GUYS. I totally forgot to do a blog last week. Is that a problem?
Okay, so I’m going to break with convention slightly and do one big Puerto Rico blog, even though we made two videos. So here goes.
We arrived into Culebra after a relaxing sail from Christmas Cove, St Thomas. First things, first- we had to check in. Nick called the Customs and Immigration number and was given instructions to come to the airport as soon as we could after anchoring. Okie dokie! We anchored in Ensenada Honda, climbed into the dinghy, aimed for the only dinghy dock we could see, tied up and then tried to figure out where the hell the airport might be. We picked a likely direction (ie, NOT towards the coast and the beach) and trudged away, stopping briefly for directions (we received a blank look and an uncertain wave in the direction we were heading), before seeing a reassuring sign with a little airplane on it. It actually wasn’t that far, but it was a bit of a blink-and-you’ll-miss-it situation. The airport was essentially a field with a tiny building on it. We went in, found the Customs office and was checked in by a very thorough and friendly official who made sure we knew exactly what we needed to know (ie, call Customs whenever we move the boat into a different ‘zone’). We were officially checked into the USA (again) and celebrated with tacos and margaritas.
We spent a couple of days chilling in Culebra before deciding to head over to Culebrita. We’d been told that this little island was basically tropical paradise and we couldn’t possibly visit Culebra without staying there at least overnight. We motor-sailed the 5 miles and joined the many, many day boats in the smallish bay. There were a few free mooring buoys, despite the crowds (many boats were all attached to a single buoy or simply anchored right up to the beach) and we tied up, dived on it- no problems there- and got to work cleaning the hull, scraping the propellor free of barnacles, and cleaning the underside of the dinghy. I say ‘we’. I jumped in the water and helped until my arm got a bit sore, then jumped out and left Nick to it.
We actually ended up only sharing the bay with one other boat that night- everyone else left. But we didn’t feel the need to stay longer, so we headed back to the main anchorage for one last night (and tacos!) before the sail to Fajardo the following day.
The forecast was a mild 8-10 knots from the east. We decided that we were feeling too lazy to lift the outboard, let alone the dinghy, so we just left them tethered to the boat. It was going to be a motor anyway.
Well, half an hour and 25 knots later, we were regretting our decision hugely. The dinghy was bucking like crazy behind us as we nervously watched, wondering out loud what our options would be if (or when) the bloody thing overturned. Nick then noticed the fastening bolts becoming loose.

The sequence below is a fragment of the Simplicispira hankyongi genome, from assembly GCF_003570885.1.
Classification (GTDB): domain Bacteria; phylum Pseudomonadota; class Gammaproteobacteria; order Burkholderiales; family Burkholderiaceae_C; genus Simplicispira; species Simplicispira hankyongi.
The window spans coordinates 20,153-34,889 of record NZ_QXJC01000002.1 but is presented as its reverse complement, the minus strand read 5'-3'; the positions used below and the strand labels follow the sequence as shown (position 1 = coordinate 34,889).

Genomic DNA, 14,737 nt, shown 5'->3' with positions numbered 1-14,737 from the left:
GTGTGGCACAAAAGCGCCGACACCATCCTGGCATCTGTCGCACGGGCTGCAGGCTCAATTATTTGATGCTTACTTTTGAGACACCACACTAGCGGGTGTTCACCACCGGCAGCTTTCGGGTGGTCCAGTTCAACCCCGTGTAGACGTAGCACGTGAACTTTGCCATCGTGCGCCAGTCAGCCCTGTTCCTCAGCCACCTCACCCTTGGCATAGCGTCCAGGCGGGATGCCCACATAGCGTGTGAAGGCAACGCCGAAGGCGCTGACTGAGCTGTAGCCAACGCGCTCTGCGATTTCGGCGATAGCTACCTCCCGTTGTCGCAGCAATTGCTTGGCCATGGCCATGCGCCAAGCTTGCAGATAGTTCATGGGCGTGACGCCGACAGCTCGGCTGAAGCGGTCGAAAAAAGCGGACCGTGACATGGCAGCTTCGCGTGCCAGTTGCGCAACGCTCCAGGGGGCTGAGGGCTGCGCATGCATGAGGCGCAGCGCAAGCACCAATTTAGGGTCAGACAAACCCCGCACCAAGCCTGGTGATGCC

“Terysa! Take the wheel- turn us into the wind. Stall the boat.”
“I gotta climb into the dinghy and tighten the outboard bolts. It’s about to fall off.”
“Okay, climbing in now. Wish me luck!”
“Nick, if you fall overboard and drown, I’m going to be scarred for life!”
I almost couldn’t watch as Nick unsteadily made his way from the transom into the bucking dinghy, and then, after tightening the bolts, repeated the process in reverse. Once he was back on board I calmed down a bit, and we continued on our merry way. An hour later the winds had died off completely, and an hour after that we were making our way into Puerto Del Ray, the biggest marina in the Caribbean.
The next few days were extremely exciting for us, and extremely boring for anyone reading or watching this- which is why we didn’t bother filming. We had our first Walmart/Kmart/West Marine/Costco/Other big supermarket experience since leaving the UK two years ago. To say we went overboard would be an understatement. I never thought I’d be the type of person who’d get excited about pretty blue plastic plates, insulated cups, and new pillows for the forecabin, but there you go.
We set off, the boat weighing considerably more than it had a few days previously, and headed to San Juan. It was a beautiful day with perfect sailing conditions: 10 knots on the beam, bright sunshine, almost no swell. We launched the code zero, sat back and chilled out until we arrived into the large harbour leading towards the marina.
The marina was underwhelming and, being Good Friday, there were no staff available to receive us. We had already been assigned a slip the day before, so we just headed there and parked the boat with little difficulty. Nick spotted a security guard- the only employee there that day- who was able to clear us in, provide the wifi code (most important) and the access cards.
Over the next week we had the most wonderful time exploring the Old Town in San Juan. It was reminiscent of any large town in southern Spain and was utterly beautiful, full of history. The Puerto Ricans were also incredibly friendly- everyone had a smile for us, was happy to chat and was extremely helpful. We met new friends through Bo and Allison called Brian and Lauren, who were in the process of moving off their boat and into an apartment in the Old Town, and the six of us had a great time eating, drinking and chatting.
Until next week!